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Smart Regions

The concept of Smart Regions – what it means.

A smart region is a regional concept that refers to a place that has advanced a high degree of technology to meet the needs of its inhabitants. It is characterized by a combination of different technological innovations, such as information technology, communications, transportation, and renewable energy. These technologies can be integrated into the economic, social, and political fabric of a region to improve the quality of life of its citizens. In order to achieve this goal, a number of strategies are necessary, including developing an effective local government, improving infrastructure, and increasing the level of education and training.

Urban-rural interrelations in reflections on smart regions

Urban-rural interrelations are the study of interactions between urban and rural space. They are defined by a variety of factors, such as the population range, proximity and centrality of each space, as well as variables related to the urban system.

Urban-rural interrelations are studied to better understand the impact of cities and the countryside on each other. Cities are key players in many cases, providing essential infrastructures such as transport, water and electricity, as well as cultural activities. Moreover, they have a large influence on the labour market. On the other hand, rural areas are rich in resources for food production and recreation. However, they are also vulnerable to various public health crises.

In contrast to the past, urban and rural spaces are no longer considered as separate territories. Rather, they have been rethought as multifunctional environments. This new perspective on rural and urban space is reflected in several words used to describe these spaces. Among them are “rural”, “rururban”, “rural-urban functional fringes”, and “multifunctional”.

Several studies have explored the interaction between these spaces. Some focus on one-way influences, while others take the reciprocal territorial influence into account.

Hybridization

Smart regions are complex spaces shaped by digital technologies and social practices. They are defined by their ability to leverage capital and integrate diverse actors. To achieve this, they must have digitally enabled services and ICT infrastructure.

The smart region concept must be revised to accommodate regional heterogeneity, new forms of urban-rural relations, and a wider range of actors. Moreover, it should be empirically oriented.

While the concept of smart regions is based on technological and spatial innovations, the social construction of these spaces and the various ways of leveraging regional strengths and vulnerabilities are important. These factors help to shape the dynamics of a region’s development. It is also essential to critically evaluate the interests and desires of the involved actors.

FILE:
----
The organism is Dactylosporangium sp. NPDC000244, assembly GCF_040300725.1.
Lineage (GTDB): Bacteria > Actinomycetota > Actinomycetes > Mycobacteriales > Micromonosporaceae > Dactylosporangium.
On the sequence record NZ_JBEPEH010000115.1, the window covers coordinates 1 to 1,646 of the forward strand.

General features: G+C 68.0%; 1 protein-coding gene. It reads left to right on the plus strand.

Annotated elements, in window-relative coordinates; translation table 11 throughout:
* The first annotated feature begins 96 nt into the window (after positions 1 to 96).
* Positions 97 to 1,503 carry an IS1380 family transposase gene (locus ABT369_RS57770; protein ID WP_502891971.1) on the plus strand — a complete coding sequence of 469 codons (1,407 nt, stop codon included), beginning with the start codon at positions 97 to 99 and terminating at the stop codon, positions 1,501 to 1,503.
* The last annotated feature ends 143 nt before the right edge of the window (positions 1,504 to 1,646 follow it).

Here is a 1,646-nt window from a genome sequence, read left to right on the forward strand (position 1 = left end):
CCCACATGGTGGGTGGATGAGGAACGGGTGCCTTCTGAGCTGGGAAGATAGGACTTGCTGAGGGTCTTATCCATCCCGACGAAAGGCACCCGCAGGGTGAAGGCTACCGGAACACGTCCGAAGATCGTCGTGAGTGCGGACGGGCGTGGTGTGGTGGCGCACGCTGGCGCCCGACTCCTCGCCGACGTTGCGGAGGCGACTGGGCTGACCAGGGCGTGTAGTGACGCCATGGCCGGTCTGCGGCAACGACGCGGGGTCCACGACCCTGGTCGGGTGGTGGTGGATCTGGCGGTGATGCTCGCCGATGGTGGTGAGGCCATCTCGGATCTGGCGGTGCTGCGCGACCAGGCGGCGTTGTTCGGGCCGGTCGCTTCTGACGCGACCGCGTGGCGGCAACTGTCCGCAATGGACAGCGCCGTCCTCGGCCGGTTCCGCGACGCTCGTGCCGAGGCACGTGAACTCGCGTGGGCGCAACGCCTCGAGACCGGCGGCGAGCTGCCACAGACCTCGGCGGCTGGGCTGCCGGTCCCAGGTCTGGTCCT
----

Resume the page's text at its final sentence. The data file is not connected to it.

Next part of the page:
Peripheralization

Peripheralization has been one of the major trends in rural development in Europe. This has prompted a re-framing of contemporary understandings of socio-economic development at the geographical margins. For example, it has induced theoretical rapprochement between economic geography and human geographies. It has also triggered debates on how to make regions smart. However, this research often lacks an analytical definition of what smart means.

The’smart’ part of the smart region, is not always about technology, but about more general methods of achieving sustainable economic development in peripheral areas. One method of achieving this goal is intelligent policy design. That is, a policy that enables development in a manner that is tailored to the needs of the area.

Open access

Smart regions are diverse urban-rural areas with a range of assets. These include natural resources, technological solutions, and the broader talent pool of a region. By applying intelligent technologies, a smart region opens new possibilities for business, education, and employment.

The concept of a smart region is a useful heuristic for spatial planners. It helps to avoid one-size-fits-all ICT solutions, and instead offers a more theoretically oriented approach. However, most proposed solutions envision closed networks.

Open data

Using Open Data is an important tool for governments to engage citizens. This approach promotes data-based innovations and helps government officials make data-driven decisions. The key to success is to create an ecosystem of partners collaborating and implementing rules and regulations.

Open source code plays an important role in the development of smart cities. One example is the Barcelona City Council’s ApparkB app, which directs motorists to parking spaces. It also enables online payments.

Another example is the Welcome City Lab in Paris, which works with Paris&Co to develop applications for tourism. Its mission is to provide services to all stakeholders. They have created an event API which has received a lot of attention from various stakeholders.

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